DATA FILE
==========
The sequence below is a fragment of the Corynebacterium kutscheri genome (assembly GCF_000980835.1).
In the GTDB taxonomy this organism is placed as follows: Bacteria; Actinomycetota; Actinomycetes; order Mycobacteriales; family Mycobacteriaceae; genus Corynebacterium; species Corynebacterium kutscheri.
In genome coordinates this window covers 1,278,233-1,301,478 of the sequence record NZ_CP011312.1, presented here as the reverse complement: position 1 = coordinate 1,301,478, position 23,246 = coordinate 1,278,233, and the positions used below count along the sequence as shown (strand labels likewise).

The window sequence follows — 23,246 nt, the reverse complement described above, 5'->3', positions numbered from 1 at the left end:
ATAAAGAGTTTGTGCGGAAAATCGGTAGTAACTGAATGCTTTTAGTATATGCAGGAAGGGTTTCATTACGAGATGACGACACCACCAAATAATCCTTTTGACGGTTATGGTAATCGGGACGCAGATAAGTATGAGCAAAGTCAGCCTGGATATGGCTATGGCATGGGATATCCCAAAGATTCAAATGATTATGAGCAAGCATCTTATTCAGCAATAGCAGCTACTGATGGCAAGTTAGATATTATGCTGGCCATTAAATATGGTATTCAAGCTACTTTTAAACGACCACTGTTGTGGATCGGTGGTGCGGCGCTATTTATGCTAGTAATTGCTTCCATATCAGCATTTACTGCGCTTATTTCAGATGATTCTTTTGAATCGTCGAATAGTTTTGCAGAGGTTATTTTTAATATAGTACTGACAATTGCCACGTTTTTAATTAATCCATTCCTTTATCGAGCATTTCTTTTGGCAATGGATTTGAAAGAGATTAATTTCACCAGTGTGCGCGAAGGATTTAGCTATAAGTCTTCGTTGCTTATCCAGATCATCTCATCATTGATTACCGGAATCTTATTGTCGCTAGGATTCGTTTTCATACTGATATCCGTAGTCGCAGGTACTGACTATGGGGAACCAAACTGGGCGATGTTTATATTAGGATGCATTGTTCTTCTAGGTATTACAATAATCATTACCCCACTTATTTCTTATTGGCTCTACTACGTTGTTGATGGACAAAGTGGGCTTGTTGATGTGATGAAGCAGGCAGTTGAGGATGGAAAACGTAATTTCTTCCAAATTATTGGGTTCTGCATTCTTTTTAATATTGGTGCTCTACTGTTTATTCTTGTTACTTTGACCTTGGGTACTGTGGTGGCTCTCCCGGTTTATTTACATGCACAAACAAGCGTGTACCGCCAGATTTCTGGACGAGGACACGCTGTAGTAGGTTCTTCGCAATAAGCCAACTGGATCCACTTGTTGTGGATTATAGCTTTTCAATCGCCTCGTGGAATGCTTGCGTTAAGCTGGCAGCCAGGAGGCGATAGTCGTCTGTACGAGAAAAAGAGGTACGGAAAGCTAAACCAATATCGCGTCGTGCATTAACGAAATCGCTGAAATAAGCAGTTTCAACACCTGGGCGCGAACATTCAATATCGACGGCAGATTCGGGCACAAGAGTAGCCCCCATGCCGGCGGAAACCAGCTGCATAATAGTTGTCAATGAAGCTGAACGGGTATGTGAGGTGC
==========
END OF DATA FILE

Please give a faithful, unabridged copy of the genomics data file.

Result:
The sequence below is a fragment of the Corynebacterium kutscheri genome (assembly GCF_000980835.1).
In the GTDB taxonomy this organism is placed as follows: Bacteria; Actinomycetota; Actinomycetes; order Mycobacteriales; family Mycobacteriaceae; genus Corynebacterium; species Corynebacterium kutscheri.
In genome coordinates this window covers 1,278,233-1,301,478 of the sequence record NZ_CP011312.1, presented here as the reverse complement: position 1 = coordinate 1,301,478, position 23,246 = coordinate 1,278,233, and the positions used below count along the sequence as shown (strand labels likewise).

The window sequence follows — 23,246 nt, the reverse complement described above, 5'->3', positions numbered from 1 at the left end:
ATAAAGAGTTTGTGCGGAAAATCGGTAGTAACTGAATGCTTTTAGTATATGCAGGAAGGGTTTCATTACGAGATGACGACACCACCAAATAATCCTTTTGACGGTTATGGTAATCGGGACGCAGATAAGTATGAGCAAAGTCAGCCTGGATATGGCTATGGCATGGGATATCCCAAAGATTCAAATGATTATGAGCAAGCATCTTATTCAGCAATAGCAGCTACTGATGGCAAGTTAGATATTATGCTGGCCATTAAATATGGTATTCAAGCTACTTTTAAACGACCACTGTTGTGGATCGGTGGTGCGGCGCTATTTATGCTAGTAATTGCTTCCATATCAGCATTTACTGCGCTTATTTCAGATGATTCTTTTGAATCGTCGAATAGTTTTGCAGAGGTTATTTTTAATATAGTACTGACAATTGCCACGTTTTTAATTAATCCATTCCTTTATCGAGCATTTCTTTTGGCAATGGATTTGAAAGAGATTAATTTCACCAGTGTGCGCGAAGGATTTAGCTATAAGTCTTCGTTGCTTATCCAGATCATCTCATCATTGATTACCGGAATCTTATTGTCGCTAGGATTCGTTTTCATACTGATATCCGTAGTCGCAGGTACTGACTATGGGGAACCAAACTGGGCGATGTTTATATTAGGATGCATTGTTCTTCTAGGTATTACAATAATCATTACCCCACTTATTTCTTATTGGCTCTACTACGTTGTTGATGGACAAAGTGGGCTTGTTGATGTGATGAAGCAGGCAGTTGAGGATGGAAAACGTAATTTCTTCCAAATTATTGGGTTCTGCATTCTTTTTAATATTGGTGCTCTACTGTTTATTCTTGTTACTTTGACCTTGGGTACTGTGGTGGCTCTCCCGGTTTATTTACATGCACAAACAAGCGTGTACCGCCAGATTTCTGGACGAGGACACGCTGTAGTAGGTTCTTCGCAATAAGCCAACTGGATCCACTTGTTGTGGATTATAGCTTTTCAATCGCCTCGTGGAATGCTTGCGTTAAGCTGGCAGCCAGGAGGCGATAGTCGTCTGTACGAGAAAAAGAGGTACGGAAAGCTAAACCAATATCGCGTCGTGCATTAACGAAATCGCTGAAATAAGCAGTTTCAACACCTGGGCGCGAACATTCAATATCGACGGCAGATTCGGGCACAAGAGTAGCCCCCATGCCGGCGGAAACCAGCTGCATAATAGTTGTCAATGAAGCTGAACGGGTATGTGAGGTGC